AFRH-W Resident Highlight – James Diamond
By Christine Baldwin| AFRH-W Librarian
James Diamond was born in Chicago, Illinois. His mother was part Native American and German and his Father was African American. In 1948, at the age of 16, he wanted to join the U.S. Marine Corps, but they said he was too small. He also asked at the U.S. Air Force, but was told the same thing. As he was leaving the recruiting area, a U.S. Army recruiter called him over. James was given a form to have his mother sign for when he turned 17 and three weeks later, he was in the Army. He took basic training at Fort Knox, Kentucky and was assigned to truck driving. He was stationed in Germany and for the next four years this was his MOS. He evened helped out with the Berlin Airlift.
James decided not to reenlist, but was called in by his sergeant and was told that he was extended by one year and was going to Korea! James was told that he would be a FO (forward observer), but quickly came to realize that he was a gofer. One day, returning with the coffee, explosions started around him. He ran and saw a tank and crawled under it. After everything got quiet, a door opened up above him and someone asked “How long have you been here?” James didn’t realize that during the bombing the tank had been hit by a dud, but the metal had hit him and he was covered in blood. After two days at the aid station, James told his company commander “I am not going to be killed as a gofer, send me to the front.”
James was assigned to the 2nd Infantry Division, I Company, 38th Infantry Regiment as a rifleman. He was sent to school to become a sergeant and out of 44 in the class, James ended up in the top five, which meant he would be automatically promoted. But unbeknownst to James, he had already received a promotion in the company. Therefore in a matter of weeks, James became a sergeant first class. He knew that he was going to have to earn the respect of his men, so James decided to put everything into his job and started volunteering for difficult missions. Pretty soon the soldiers began to think the world of James.
Next, James was assigned to Ft. Ord, California to teach the 50 caliber machine gun, but he wanted more. So he got leadership training and went back to Germany with the 1st Infantry Division, 16th Infantry Regiment. He was immediately sent to NCO school and then after graduating, the whole unit was gyroscoped to Ft. Riley, Kansas. James wanted to reenlist with the airborne, but after a freak accident, he ended up in a reconnaissance platoon with the 4th Armored Division. The next tour took him to Ft. Hood, Texas for intelligence school. By 1961, James was at Ft. Myer, Virginia, where he marched in John Kennedy’s inaugural parade. He also gave a tour to some staff members of “Ebony Magazine”. After attending special warfare school at Ft. Bragg, North Carolina and studying Vietnamese at Presidio, California, it was off to Vietnam with the 3rd Ranger Contact Team. It was ironic that where James was located, no one spoke Vietnamese!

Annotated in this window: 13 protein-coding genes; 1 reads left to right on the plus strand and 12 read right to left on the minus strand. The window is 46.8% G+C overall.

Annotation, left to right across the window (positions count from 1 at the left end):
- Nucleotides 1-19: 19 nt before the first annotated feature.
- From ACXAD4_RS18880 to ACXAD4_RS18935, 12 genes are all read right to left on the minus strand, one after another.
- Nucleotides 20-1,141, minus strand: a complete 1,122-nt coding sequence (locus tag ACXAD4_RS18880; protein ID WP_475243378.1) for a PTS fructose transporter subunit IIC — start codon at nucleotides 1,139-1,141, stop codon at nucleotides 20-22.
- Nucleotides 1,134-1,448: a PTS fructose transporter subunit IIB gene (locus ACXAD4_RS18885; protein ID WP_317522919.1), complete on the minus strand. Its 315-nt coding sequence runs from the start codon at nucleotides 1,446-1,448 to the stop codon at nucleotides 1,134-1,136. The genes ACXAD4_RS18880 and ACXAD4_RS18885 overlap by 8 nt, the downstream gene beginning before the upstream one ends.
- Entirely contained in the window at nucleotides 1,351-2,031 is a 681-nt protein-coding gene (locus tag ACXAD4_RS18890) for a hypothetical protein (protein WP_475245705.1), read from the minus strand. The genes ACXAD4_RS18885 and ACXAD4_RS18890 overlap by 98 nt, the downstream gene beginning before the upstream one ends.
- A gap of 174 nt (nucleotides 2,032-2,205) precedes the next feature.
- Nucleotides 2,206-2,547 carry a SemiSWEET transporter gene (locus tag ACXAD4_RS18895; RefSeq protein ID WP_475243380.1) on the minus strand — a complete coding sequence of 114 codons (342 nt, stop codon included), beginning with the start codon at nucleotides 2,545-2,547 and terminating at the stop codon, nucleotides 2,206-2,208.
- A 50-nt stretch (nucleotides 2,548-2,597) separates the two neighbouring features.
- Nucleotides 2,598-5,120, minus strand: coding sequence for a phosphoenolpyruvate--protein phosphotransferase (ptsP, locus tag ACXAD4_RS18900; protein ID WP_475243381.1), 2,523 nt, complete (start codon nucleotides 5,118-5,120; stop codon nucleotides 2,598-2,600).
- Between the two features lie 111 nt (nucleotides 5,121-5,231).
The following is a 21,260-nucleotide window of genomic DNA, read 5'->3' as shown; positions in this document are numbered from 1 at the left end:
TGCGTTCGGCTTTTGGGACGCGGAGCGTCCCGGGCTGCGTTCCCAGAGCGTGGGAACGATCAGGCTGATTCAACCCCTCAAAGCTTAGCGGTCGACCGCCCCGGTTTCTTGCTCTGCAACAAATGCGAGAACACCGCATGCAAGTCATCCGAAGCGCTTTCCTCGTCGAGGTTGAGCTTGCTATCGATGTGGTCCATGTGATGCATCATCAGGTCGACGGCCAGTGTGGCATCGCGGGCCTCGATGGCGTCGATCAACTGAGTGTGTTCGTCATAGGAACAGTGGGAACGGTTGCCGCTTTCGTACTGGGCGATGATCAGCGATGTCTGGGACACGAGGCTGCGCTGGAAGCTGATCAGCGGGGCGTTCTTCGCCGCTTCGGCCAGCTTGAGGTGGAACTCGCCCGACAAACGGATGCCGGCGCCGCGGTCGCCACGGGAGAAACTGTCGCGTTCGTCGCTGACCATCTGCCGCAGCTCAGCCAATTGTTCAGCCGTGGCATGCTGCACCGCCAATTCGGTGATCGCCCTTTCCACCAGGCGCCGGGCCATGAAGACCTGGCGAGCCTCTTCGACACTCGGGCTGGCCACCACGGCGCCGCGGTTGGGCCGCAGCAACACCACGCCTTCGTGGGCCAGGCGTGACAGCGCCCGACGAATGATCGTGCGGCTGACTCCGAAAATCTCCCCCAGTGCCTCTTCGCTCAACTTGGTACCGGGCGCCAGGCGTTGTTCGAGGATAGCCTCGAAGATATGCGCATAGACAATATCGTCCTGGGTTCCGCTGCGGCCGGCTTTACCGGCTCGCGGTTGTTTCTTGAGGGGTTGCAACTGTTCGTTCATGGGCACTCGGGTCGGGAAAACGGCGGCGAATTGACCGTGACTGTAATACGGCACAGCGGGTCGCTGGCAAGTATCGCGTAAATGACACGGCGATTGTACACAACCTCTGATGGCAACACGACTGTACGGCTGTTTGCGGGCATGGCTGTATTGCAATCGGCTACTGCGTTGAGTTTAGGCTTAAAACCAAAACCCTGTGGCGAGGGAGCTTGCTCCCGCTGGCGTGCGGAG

James was then assigned to Ft. Dix, New Jersey at drill sergeant school, where he was promoted to E-8. After more training at Ft. Benning, Georgia, it was back to Vietnam. It was here that James would receive the Distinguished Service Cross for the following event that happened on 6 February 1967:
“When the lead platoon of his company lost its platoon sergeant and three other men in an ambush by a Viet Cong company, First Sergeant Diamond immediately moved into the battle area to maintain the fighting effectiveness of his unit. While the Viet Cong were seizing weapons from the casualties lying on the field, he organized the friendly element and set up a base of fire which drove the insurgents back. Under intense fire, he moved to where the dead and wounded lay, covering and directing the evacuation from an exposed position. After all the wounded had been rescued, First Sergeant Diamond remained in his bullet swept location to guide air strikes into the hostile bunkers, although he himself was within range of the exploding aircraft shells.”
This medal was given to James later that month by then Vice President Hubert Humphrey. James was also awarded the Bronze Star. And by the way, there is a Patrol Base Diamond in Vietnam named in honor of James.
James last assignment was back home to Chicago, Illinois, where he taught ROTC. After twenty years he retired, but ended up teaching ROTC for the next 23 years. James had a friend from his Germany days that had lived at AFRH-W and James and his wife had visited him here. So when the time was right for him to come here, he did.